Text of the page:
Phil Guy

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Phil Guy
Phil Guy.jpg
Phil Guy
Background information
Birth name Philip Guy
Born (1940-04-28)April 28, 1940
Lettsworth, Louisiana, United States
Died August 20, 2008(2008-08-20) (aged 68)
Chicago Heights, Illinois, United States
Genres Blues
Blues rock
Occupation(s) Musician
Instruments Electric guitar
Years active 1980s–2008
Labels JSP
Associated acts Junior Wells
Buddy Guy

Phil Guy (April 28, 1940[1] – August 20, 2008)[2] was an American blues guitarist. He was the younger brother of Buddy Guy.


Born in Lettsworth, Louisiana, United States,[1] Guy played with the harmonica player Raful Neal for ten years in the Baton Rouge area before relocating to Chicago in 1969 where he joined his brother's band. He played in Buddy's band at the time his older brother was starting to become known to more people as one of the innovators in blues guitar. They also collaborated extensively with Junior Wells in the 1970s, and Phil recorded a number of albums under his own name in the 1980s and 1990s, branching out into soul and funk. Phil can be seen in his self-described "hippie" phase in the film Festival Express in which the Guy band tours through southern Canada by train in 1970 with The Grateful Dead, Janis Joplin and The Band. Guy also worked with Maurice John Vaughn in 1979, notably converting the latter into a blues musician.[3]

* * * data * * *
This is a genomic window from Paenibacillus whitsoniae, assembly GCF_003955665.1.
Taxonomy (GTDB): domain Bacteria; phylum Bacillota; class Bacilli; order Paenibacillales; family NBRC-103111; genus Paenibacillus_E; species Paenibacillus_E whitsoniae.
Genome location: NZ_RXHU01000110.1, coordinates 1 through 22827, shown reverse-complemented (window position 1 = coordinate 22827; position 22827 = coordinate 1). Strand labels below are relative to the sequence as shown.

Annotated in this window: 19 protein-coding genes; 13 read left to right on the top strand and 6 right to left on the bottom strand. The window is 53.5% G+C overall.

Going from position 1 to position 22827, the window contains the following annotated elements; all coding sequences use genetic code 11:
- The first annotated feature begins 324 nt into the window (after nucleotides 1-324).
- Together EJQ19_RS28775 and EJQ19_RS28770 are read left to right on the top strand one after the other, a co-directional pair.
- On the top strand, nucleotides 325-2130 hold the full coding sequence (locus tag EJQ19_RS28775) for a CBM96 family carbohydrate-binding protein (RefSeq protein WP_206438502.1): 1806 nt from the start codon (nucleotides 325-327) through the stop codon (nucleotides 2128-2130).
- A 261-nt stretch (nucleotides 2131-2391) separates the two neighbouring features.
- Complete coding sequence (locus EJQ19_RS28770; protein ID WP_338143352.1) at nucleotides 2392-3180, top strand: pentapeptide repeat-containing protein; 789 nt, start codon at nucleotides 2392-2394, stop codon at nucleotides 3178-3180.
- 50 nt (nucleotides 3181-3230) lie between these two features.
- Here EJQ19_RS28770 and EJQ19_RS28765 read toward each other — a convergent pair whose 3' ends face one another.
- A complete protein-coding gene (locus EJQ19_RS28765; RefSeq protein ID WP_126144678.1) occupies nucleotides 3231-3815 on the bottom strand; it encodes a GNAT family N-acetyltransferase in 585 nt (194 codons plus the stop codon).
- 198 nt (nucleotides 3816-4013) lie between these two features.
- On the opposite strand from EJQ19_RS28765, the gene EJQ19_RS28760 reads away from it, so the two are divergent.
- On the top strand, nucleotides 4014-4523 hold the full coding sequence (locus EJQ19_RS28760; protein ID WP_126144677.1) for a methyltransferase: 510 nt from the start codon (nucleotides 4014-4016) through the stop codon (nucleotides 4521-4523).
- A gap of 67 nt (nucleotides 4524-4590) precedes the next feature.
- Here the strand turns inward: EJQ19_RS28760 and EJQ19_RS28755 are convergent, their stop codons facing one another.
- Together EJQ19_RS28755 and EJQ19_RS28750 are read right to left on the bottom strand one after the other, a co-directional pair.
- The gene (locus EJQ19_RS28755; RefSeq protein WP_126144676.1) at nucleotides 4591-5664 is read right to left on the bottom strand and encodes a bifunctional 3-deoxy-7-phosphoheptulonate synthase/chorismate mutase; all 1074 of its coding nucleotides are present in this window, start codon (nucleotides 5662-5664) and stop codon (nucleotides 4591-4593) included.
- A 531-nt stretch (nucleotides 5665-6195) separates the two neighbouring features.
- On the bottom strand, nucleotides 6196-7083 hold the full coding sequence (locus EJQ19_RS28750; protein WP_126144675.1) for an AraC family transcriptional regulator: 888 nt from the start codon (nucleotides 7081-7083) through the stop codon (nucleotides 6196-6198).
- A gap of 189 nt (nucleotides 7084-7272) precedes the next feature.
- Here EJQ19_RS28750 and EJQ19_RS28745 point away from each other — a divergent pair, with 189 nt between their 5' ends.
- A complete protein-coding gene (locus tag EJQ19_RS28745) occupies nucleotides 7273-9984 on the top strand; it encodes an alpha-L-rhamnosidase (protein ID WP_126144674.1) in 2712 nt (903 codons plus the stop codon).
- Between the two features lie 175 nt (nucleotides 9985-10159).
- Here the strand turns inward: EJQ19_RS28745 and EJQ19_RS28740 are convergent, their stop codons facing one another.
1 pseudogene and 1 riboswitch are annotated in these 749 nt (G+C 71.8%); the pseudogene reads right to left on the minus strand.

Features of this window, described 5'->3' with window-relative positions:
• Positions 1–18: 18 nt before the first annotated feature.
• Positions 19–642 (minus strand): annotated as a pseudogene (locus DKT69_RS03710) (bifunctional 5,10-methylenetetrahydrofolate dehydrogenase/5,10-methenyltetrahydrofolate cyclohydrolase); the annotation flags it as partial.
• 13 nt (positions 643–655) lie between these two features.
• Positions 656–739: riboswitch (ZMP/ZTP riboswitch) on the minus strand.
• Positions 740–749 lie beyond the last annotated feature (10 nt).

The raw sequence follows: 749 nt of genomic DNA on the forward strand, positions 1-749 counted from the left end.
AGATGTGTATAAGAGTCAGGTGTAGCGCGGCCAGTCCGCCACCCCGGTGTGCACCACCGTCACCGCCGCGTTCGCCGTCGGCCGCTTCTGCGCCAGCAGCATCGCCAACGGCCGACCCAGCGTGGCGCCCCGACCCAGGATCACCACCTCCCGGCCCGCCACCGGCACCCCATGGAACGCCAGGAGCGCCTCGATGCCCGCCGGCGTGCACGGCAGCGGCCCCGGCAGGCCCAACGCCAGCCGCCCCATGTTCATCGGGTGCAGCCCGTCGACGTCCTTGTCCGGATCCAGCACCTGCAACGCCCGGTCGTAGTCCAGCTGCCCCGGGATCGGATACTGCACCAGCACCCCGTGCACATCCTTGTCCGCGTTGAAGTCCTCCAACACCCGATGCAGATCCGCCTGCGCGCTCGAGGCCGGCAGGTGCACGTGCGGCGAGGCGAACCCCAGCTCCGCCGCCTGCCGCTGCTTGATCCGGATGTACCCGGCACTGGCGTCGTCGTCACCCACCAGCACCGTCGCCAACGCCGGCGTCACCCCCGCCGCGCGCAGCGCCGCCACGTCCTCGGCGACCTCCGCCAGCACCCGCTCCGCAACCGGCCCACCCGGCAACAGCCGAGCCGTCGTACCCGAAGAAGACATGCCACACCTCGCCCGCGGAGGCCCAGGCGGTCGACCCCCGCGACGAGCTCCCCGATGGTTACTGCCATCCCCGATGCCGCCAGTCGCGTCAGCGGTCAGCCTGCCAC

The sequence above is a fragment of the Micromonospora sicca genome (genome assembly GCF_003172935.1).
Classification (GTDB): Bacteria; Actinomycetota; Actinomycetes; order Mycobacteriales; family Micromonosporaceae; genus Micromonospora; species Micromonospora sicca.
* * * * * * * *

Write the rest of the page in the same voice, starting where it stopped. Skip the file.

Guy died of prostate cancer in August 2008 in Chicago Heights, Illinois, just a few months after being diagnosed.[1]


  • Bad Luck Boy (JSP Records, 1983)
  • It's a Real Mutha Fucka (JSP, 1985)
  • Tina Nu (JSP, 1989)
  • Tough Guy (Red Lightnin', 1989)
  • All Star Chicago Blues Session (JSP, 1994)
  • Breaking Out on Top (JSP, 1995)
  • Chicago's Hottest Guitars with Lurrie Bell (Wolf Records, 1998)
  • Say What You Mean (JSP, 2000)
  • He's My Blues Brother (2008) with Buddy Guy


  1. ^ a b c Bill Dahl. "Phil Guy | Biography". AllMusic. Retrieved 2015-09-07. 
  2. ^ "Phil Guy, Buddy's brother, dead at 68". 2008-08-21. Retrieved 2015-09-07. 
  3. ^ Russell, Tony (1997). The Blues: From Robert Johnson to Robert Cray. Dubai: Carlton Books Limited. p. 179. ISBN 1-85868-255-X.